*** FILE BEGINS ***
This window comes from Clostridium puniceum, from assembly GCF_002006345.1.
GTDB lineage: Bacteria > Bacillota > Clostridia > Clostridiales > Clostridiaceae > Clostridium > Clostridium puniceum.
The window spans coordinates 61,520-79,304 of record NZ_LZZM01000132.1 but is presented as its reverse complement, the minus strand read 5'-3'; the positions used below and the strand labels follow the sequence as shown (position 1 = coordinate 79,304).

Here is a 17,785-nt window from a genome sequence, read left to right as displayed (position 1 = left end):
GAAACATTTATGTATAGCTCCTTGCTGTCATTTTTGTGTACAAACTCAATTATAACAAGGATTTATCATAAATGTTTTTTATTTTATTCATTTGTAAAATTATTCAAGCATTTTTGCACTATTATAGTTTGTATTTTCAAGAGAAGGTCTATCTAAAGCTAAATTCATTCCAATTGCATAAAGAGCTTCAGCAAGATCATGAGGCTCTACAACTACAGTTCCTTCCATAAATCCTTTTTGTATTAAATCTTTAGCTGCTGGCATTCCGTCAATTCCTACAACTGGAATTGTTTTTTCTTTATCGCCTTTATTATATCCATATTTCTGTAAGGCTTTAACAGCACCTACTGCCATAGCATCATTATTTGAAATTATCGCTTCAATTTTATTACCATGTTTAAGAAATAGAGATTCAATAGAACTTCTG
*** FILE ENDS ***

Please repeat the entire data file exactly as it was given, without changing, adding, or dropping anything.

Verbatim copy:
This window comes from Clostridium puniceum, from assembly GCF_002006345.1.
GTDB lineage: Bacteria > Bacillota > Clostridia > Clostridiales > Clostridiaceae > Clostridium > Clostridium puniceum.
The window spans coordinates 61,520-79,304 of record NZ_LZZM01000132.1 but is presented as its reverse complement, the minus strand read 5'-3'; the positions used below and the strand labels follow the sequence as shown (position 1 = coordinate 79,304).

Here is a 17,785-nt window from a genome sequence, read left to right as displayed (position 1 = left end):
GAAACATTTATGTATAGCTCCTTGCTGTCATTTTTGTGTACAAACTCAATTATAACAAGGATTTATCATAAATGTTTTTTATTTTATTCATTTGTAAAATTATTCAAGCATTTTTGCACTATTATAGTTTGTATTTTCAAGAGAAGGTCTATCTAAAGCTAAATTCATTCCAATTGCATAAAGAGCTTCAGCAAGATCATGAGGCTCTACAACTACAGTTCCTTCCATAAATCCTTTTTGTATTAAATCTTTAGCTGCTGGCATTCCGTCAATTCCTACAACTGGAATTGTTTTTTCTTTATCGCCTTTATTATATCCATATTTCTGTAAGGCTTTAACAGCACCTACTGCCATAGCATCATTATTTGAAATTATCGCTTCAATTTTATTACCATGTTTAAGAAATAGAGATTCAATAGAACTTCTG